Animated Chimps fail to launch

Space Chimps

on July 18, 2008 by Amy Nicholson
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Some kiddie flicks can only be appreciated through the eyes of a child. Like, say, mine 15 years ago, when computer animation was new enough that a mere 3D chimp would have blown my mind. Now, I want texture and weight in addition to trifles like plot and jokes, and this banana-brained picture doesn't deliver. Parents will prefer shuttling everyone to a second showing of WALL-E.

Three aeronautics lab chimps, brainy Comet (Carlos Alazraqui), brawny Titan (Patrick Warburton) and beauteous Luna (Cheryl Hines)—an ape who really fills out her silver suit—are tapped to track down the failed explorer probe Infinity. To their local Floridian senator, voiced by Stanley Tucci, the trio are "chimp nerds." In order to give the mission some glamour (and his constituents some enthusiasm for the potentially billion-dollar fiasco) he taps Ham III (Andy Samberg), a circus performer who goes by the name “The Simian Satellite.” The immature, daredevil grandson of Ham I, who was the true-life first hominid in space (though dogs and squirrel monkeys beat him to the punch), Ham III is capitalizing on the family legacy by shooting out of a cannon for sparse crowds. He's the spawn of Evil Knievel, Bonzo and Dennis the Menace. Still, for whatever contrived reason, he doesn't want to blast off into the great beyond. Hi-jinks ensue—heroism is defined, chimp broads are won over, moral lessons are learned— you know the drill.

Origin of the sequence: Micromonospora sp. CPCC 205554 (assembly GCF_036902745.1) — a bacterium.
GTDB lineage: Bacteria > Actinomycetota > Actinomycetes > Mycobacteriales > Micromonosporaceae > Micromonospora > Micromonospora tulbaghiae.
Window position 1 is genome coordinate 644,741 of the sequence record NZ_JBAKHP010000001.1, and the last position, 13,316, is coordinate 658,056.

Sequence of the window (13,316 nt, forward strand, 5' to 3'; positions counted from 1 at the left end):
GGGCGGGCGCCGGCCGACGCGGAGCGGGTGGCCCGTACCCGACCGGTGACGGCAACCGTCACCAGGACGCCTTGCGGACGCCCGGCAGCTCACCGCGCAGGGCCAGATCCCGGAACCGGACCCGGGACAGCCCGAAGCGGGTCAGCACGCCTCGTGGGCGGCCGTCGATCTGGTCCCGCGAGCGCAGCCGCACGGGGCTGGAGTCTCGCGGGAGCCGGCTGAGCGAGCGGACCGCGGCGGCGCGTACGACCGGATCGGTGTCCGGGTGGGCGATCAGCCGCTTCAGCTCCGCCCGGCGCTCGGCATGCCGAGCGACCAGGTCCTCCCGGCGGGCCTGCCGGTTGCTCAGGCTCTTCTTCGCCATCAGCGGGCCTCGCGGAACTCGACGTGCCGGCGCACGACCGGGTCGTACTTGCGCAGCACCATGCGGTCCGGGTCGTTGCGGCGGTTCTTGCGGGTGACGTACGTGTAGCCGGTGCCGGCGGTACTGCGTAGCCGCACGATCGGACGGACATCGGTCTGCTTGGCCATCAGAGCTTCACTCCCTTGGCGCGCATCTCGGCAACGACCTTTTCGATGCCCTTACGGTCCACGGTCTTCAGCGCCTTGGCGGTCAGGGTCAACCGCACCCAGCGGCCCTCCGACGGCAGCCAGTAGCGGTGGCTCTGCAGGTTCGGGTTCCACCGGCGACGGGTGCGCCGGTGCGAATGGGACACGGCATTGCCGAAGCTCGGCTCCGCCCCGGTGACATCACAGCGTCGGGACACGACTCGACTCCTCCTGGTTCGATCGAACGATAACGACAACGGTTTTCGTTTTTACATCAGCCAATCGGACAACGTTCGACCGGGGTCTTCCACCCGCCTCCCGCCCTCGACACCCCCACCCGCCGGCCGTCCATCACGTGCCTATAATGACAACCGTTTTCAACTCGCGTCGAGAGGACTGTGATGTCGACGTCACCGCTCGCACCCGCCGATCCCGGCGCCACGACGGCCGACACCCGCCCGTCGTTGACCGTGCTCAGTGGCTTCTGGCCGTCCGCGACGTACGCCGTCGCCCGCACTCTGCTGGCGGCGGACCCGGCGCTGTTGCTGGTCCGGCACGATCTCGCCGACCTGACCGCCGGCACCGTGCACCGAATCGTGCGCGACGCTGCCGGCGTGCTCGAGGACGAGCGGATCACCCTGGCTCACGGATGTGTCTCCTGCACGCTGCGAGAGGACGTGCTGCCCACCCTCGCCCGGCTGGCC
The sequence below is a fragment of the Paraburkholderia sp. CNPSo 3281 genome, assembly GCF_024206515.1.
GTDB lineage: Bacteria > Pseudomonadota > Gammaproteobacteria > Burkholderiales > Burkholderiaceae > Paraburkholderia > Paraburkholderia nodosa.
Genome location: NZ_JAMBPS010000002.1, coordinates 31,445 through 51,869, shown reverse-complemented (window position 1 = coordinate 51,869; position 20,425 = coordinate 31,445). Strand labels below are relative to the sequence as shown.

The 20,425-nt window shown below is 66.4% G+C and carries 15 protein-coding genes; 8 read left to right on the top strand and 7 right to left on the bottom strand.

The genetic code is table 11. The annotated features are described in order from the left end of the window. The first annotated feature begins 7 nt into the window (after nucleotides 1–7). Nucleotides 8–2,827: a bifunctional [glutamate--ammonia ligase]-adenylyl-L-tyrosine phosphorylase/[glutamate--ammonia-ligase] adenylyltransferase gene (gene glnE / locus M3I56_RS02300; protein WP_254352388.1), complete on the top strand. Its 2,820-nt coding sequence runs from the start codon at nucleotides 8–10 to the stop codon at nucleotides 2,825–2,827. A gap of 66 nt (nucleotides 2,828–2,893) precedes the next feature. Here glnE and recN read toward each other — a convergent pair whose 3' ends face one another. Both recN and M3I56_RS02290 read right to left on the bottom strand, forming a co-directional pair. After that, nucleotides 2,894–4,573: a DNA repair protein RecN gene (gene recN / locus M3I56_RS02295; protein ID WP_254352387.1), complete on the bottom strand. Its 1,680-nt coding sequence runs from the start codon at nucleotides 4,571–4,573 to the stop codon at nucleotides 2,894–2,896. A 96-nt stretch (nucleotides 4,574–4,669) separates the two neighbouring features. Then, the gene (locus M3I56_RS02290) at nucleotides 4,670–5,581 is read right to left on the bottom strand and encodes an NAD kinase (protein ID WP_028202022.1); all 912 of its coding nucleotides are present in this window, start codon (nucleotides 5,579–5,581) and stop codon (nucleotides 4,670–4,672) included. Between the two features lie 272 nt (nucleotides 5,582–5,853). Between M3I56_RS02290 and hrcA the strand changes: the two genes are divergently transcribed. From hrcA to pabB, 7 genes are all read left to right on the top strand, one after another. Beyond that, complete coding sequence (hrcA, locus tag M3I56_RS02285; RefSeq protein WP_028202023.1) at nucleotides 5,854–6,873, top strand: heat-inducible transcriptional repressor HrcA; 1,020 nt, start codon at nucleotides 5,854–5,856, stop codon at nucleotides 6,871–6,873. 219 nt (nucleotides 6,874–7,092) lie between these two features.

Writer/director Kirk De Micco and co-writer Robert Moreland wedge in a couple adult gags for the chaperones, particularly those born before 1970. A Ziggy Stardust reference zooms past the tots, as does a dance called the Monkey-rena and a Cloud of ID with an Austrian accent. The film feels not post modern but antiquated before its time—if it had been released in the ’80s, it'd do double the business as De Micco finds any excuse for retro synth pop. I counted three uses of Yello's "Oh Yeah" from the Ferris Bueller soundtrack and two separate dance sequences with The Robot. Similarly fixated on VH1 is evil alien Zartog (Jeff Daniels), who finds the Infinity probe on his planet after it glides through a worm hole—a trek that looks easier than most freeway commutes—and, after watching an infomercial about Earth, becomes obsessed with Robert Palmer, Las Vegas and global domination. His favorite trick is dipping his subjects in liquid freeze metal, which looks awful grim until we realize they just need to be broken free of their casing.

While we can partially forgive the animators for not fussing with details like fur, even though Pixar's had a grip on that since 2001's Monsters Inc., the art across the universe is particularly bad. The dominant alien species is meant to look jiggly, but is as swollen and shiny as balloons—cousins of the creatures who bop around late-night commercials selling ringtones. Other forms of life are living gumdrops that swarm together to form objects and a squeaky lemonhead-looking thing named Kilowatt (voiced by the pert Kristen Chenowith), who lights up and shrieks opera when scared. In perspective, bad puns like "Chimp my Ride" and "Chimprovise!" are highpoints.


Distributor: Fox
Cast: Andy Samberg, Cheryl Hines and Jeff Daniels
Director: Kirk De Micco
Screenwriters: Kirk De Micco and Robert Moreland
Producers: Barry Sonnenfield and John H. Williams
Genre: Animated/Family
Rating: G
Running time: 81 min.
Release date: July 18

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